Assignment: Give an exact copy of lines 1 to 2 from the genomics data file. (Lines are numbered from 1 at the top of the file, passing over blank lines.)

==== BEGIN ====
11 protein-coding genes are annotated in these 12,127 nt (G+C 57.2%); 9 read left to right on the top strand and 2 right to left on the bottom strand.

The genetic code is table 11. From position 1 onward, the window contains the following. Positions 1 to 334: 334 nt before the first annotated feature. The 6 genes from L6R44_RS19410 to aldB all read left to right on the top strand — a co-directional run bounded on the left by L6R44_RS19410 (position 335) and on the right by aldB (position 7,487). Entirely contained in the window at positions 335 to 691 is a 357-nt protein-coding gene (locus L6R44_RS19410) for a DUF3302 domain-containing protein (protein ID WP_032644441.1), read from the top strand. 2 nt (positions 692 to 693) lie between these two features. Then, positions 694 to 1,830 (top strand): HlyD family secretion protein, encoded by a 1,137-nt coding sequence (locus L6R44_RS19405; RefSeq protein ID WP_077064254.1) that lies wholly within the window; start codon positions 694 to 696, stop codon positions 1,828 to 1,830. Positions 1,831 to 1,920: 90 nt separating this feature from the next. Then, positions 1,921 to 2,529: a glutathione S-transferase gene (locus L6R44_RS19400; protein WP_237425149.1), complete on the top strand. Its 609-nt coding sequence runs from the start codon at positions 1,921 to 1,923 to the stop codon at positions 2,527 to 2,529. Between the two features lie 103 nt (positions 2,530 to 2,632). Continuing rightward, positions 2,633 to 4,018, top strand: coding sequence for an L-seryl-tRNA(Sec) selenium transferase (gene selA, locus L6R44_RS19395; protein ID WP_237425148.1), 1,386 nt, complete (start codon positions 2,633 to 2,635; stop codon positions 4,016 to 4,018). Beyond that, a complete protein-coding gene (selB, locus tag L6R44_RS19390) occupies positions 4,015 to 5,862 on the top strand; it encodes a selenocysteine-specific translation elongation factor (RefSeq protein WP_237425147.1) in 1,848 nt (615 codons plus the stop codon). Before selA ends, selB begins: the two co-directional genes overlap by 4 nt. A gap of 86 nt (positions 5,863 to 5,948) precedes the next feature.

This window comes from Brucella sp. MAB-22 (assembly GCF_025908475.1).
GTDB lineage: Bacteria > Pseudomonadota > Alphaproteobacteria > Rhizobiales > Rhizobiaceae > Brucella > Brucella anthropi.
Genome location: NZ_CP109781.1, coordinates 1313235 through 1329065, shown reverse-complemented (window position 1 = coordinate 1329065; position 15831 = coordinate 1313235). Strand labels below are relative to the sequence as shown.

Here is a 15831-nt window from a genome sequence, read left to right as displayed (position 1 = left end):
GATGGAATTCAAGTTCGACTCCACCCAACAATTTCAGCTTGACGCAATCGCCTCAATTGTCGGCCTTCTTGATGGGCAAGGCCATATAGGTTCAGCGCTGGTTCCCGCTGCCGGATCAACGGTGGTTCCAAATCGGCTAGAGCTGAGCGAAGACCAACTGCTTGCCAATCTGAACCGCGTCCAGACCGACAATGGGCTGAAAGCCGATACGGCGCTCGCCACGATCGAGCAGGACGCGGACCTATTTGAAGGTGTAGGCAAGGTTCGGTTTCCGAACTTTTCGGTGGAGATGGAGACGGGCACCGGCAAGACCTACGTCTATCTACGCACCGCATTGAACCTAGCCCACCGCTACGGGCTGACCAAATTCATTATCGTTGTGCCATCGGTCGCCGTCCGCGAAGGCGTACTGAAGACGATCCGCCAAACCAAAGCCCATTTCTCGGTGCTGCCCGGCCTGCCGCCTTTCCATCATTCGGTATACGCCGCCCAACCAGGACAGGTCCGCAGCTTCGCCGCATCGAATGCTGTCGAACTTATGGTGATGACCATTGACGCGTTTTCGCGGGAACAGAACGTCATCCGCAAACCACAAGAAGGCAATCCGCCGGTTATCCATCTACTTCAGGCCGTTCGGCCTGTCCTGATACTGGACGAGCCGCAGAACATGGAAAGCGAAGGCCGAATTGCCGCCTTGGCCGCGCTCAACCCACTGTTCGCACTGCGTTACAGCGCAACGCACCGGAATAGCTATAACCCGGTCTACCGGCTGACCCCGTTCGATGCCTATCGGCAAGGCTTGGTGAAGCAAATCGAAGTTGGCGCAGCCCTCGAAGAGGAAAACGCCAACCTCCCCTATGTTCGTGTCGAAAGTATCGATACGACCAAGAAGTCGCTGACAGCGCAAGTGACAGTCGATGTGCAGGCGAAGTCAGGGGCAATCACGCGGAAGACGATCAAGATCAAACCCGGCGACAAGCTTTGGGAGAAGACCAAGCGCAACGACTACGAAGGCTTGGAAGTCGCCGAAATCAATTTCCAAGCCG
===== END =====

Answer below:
11 protein-coding genes are annotated in these 12,127 nt (G+C 57.2%); 9 read left to right on the top strand and 2 right to left on the bottom strand.

The genetic code is table 11. From position 1 onward, the window contains the following. Positions 1 to 334: 334 nt before the first annotated feature. The 6 genes from L6R44_RS19410 to aldB all read left to right on the top strand — a co-directional run bounded on the left by L6R44_RS19410 (position 335) and on the right by aldB (position 7,487). Entirely contained in the window at positions 335 to 691 is a 357-nt protein-coding gene (locus L6R44_RS19410) for a DUF3302 domain-containing protein (protein ID WP_032644441.1), read from the top strand. 2 nt (positions 692 to 693) lie between these two features. Then, positions 694 to 1,830 (top strand): HlyD family secretion protein, encoded by a 1,137-nt coding sequence (locus L6R44_RS19405; RefSeq protein ID WP_077064254.1) that lies wholly within the window; start codon positions 694 to 696, stop codon positions 1,828 to 1,830. Positions 1,831 to 1,920: 90 nt separating this feature from the next. Then, positions 1,921 to 2,529: a glutathione S-transferase gene (locus L6R44_RS19400; protein WP_237425149.1), complete on the top strand. Its 609-nt coding sequence runs from the start codon at positions 1,921 to 1,923 to the stop codon at positions 2,527 to 2,529. Between the two features lie 103 nt (positions 2,530 to 2,632). Continuing rightward, positions 2,633 to 4,018, top strand: coding sequence for an L-seryl-tRNA(Sec) selenium transferase (gene selA, locus L6R44_RS19395; protein ID WP_237425148.1), 1,386 nt, complete (start codon positions 2,633 to 2,635; stop codon positions 4,016 to 4,018). Beyond that, a complete protein-coding gene (selB, locus tag L6R44_RS19390) occupies positions 4,015 to 5,862 on the top strand; it encodes a selenocysteine-specific translation elongation factor (RefSeq protein WP_237425147.1) in 1,848 nt (615 codons plus the stop codon). Before selA ends, selB begins: the two co-directional genes overlap by 4 nt. A gap of 86 nt (positions 5,863 to 5,948) precedes the next feature.